Exercises - Vectors and Linear Transformations

  1. Suppose $M$ is a linear transformation operating on 2-dimensional vectors.

    If $M \begin{pmatrix}1\\0\end{pmatrix} = \begin{pmatrix}4\\5\end{pmatrix}$ and $M \begin{pmatrix}0\\1\end{pmatrix} = \begin{pmatrix}-3\\7\end{pmatrix}$, find $M \begin{pmatrix}-6\\8\end{pmatrix}$  

  2. We know that we can find the matrix form for a linear transformation, $T$, on two-dimensional vectors, if we know the output of $T\begin{pmatrix}1\\0\end{pmatrix}$ and $T\begin{pmatrix}0\\1\end{pmatrix}$. What if we know the output of $T$ when applied to other vectors? Can we still find the matrix form of $T$? Find the matrix form for $T$ if the below facts are known:

    $$T \begin{pmatrix}2\\0\end{pmatrix} = \begin{pmatrix}14\\20\end{pmatrix} \quad \quad \textrm{and} \quad \quad T \begin{pmatrix}3\\1\end{pmatrix} = \begin{pmatrix}10\\11\end{pmatrix}$$

  3. Show that if $F$ and $G$ are linear transformations that operate on two-dimensional vectors, then the matrix representation of $F-G$ is given by the following:

    $$\begin{bmatrix}a & b\\c & d\end{bmatrix}- \begin{bmatrix}e & f\\g & h\end{bmatrix} = \begin{bmatrix}a-e & b-f\\c-g & d-h\end{bmatrix}$$

  4. Suppose $F$ is a linear transformation that operates on three-dimensional vectors. Let us adopt the convention of writing such transformations $F$ as matrices in the following form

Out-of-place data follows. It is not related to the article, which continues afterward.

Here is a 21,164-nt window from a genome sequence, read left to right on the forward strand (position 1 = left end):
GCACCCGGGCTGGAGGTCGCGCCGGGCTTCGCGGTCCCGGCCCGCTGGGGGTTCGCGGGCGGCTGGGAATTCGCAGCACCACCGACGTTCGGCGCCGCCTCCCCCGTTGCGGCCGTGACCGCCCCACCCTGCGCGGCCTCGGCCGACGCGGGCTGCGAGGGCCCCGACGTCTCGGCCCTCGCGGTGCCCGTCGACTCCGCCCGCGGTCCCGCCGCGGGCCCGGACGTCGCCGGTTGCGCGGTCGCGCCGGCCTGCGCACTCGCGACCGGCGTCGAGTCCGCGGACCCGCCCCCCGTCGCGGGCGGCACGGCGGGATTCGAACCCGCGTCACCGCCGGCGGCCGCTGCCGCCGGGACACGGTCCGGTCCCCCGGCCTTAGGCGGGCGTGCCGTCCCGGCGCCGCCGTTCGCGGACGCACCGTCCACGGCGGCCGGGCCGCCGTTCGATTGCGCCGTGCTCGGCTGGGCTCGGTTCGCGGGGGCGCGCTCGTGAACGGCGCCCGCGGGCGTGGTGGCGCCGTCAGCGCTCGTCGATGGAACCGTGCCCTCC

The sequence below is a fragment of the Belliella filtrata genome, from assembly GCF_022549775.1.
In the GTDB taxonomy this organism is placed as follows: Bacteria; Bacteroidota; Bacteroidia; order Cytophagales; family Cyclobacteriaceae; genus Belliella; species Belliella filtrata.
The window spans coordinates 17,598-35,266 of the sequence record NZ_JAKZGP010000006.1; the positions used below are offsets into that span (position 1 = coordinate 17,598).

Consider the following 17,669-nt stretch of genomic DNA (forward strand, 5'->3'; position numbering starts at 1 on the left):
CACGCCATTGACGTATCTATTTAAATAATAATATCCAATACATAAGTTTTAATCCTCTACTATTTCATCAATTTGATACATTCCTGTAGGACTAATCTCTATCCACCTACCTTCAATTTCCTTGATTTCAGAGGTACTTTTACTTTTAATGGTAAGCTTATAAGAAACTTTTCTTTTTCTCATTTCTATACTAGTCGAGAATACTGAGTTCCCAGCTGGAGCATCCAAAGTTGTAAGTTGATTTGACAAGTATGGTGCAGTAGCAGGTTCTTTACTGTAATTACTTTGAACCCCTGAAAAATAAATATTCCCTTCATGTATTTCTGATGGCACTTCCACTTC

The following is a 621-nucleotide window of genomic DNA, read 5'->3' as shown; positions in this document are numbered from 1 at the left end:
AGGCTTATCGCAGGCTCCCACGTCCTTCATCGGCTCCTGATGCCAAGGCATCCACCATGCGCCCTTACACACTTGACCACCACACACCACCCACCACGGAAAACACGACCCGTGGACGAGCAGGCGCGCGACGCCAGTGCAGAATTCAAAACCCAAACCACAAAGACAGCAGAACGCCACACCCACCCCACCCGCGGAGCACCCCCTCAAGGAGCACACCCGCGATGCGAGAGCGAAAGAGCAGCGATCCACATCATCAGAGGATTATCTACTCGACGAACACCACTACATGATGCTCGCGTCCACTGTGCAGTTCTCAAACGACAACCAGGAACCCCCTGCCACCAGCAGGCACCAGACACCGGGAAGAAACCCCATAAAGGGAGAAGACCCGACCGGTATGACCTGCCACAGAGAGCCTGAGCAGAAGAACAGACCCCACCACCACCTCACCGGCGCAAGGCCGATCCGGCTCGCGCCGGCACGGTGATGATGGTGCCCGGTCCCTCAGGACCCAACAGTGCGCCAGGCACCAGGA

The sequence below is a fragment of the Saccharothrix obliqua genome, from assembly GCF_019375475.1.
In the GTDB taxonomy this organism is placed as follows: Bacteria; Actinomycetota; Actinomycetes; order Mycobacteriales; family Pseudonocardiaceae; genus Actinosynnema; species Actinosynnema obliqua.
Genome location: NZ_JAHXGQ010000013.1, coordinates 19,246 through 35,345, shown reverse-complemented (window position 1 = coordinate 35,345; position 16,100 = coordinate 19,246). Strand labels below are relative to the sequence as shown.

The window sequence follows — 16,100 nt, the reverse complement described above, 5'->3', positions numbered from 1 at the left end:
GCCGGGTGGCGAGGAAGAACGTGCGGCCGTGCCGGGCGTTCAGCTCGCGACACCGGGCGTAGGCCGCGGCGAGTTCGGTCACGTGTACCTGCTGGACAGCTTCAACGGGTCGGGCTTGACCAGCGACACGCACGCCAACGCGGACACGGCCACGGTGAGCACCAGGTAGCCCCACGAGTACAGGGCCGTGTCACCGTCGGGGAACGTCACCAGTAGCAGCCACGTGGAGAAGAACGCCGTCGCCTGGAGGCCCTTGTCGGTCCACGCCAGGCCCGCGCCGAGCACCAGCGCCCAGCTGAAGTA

$$F = \left[ \begin{array}{ccc}
    a & d & g\\
    b & e & h\\
    c & f & i
    \end{array} \right]$$

    to imply that

    $$F \begin{pmatrix}1\\0\\0\end{pmatrix} = \begin{pmatrix}a\\b\\c\end{pmatrix}, \quad F \begin{pmatrix}0\\1\\0\end{pmatrix} = \begin{pmatrix}d\\e\\f\end{pmatrix}, \quad \textrm{ and } \quad F \begin{pmatrix}0\\0\\1\end{pmatrix} = \begin{pmatrix}g\\h\\i\end{pmatrix}$$

    1. Use the linearity of $F$ to determine $F\begin{pmatrix}x\\y\\z\end{pmatrix}$.

    2. If $F$ and $G$ are the following linear transformations that operate on three-dimensional vectors, find the matrix representation of their sum and composition.

      $$F = \left[ \begin{array}{ccc}
      a & d & g\\
      b & e & h\\
      c & f & i
      \end{array} \right] \quad, \quad G = \left[ \begin{array}{ccc}
      j & m & p\\
      k & n & q\\
      l & o & r
      \end{array} \right]$$

    3. Use the matrix representations found above to find the matrix representation of the following two linear transformations.

      $$\left[ \begin{array}{ccc}
      1 & 2 & 3\\
      4 & 5 & 6\\
      7 & 8 & 9
      \end{array} \right] +
      \left[ \begin{array}{ccc}
      1 & -1 & 2\\
      2 & -3 & 5\\
      -1 & 2 & 7
      \end{array} \right]$$
      $$\left[ \begin{array}{ccc}
      1 & 2 & 3\\
      4 & 5 & 6\\
      7 & 8 & 9
      \end{array} \right] \circ
      \left[ \begin{array}{ccc}
      1 & -1 & 2\\
      2 & -3 & 5\\
      -1 & 2 & 7
      \end{array} \right]$$

  5. Suppose $F$ rotates two-dimensional vectors by $\theta$ degrees, counter-clockwise about the origin. Convince yourself that $F$ is a linear transformation, and then find its matrix representation. Finally, use this matrix to rotate two vectors of your choosing by $25^{\circ}$.  

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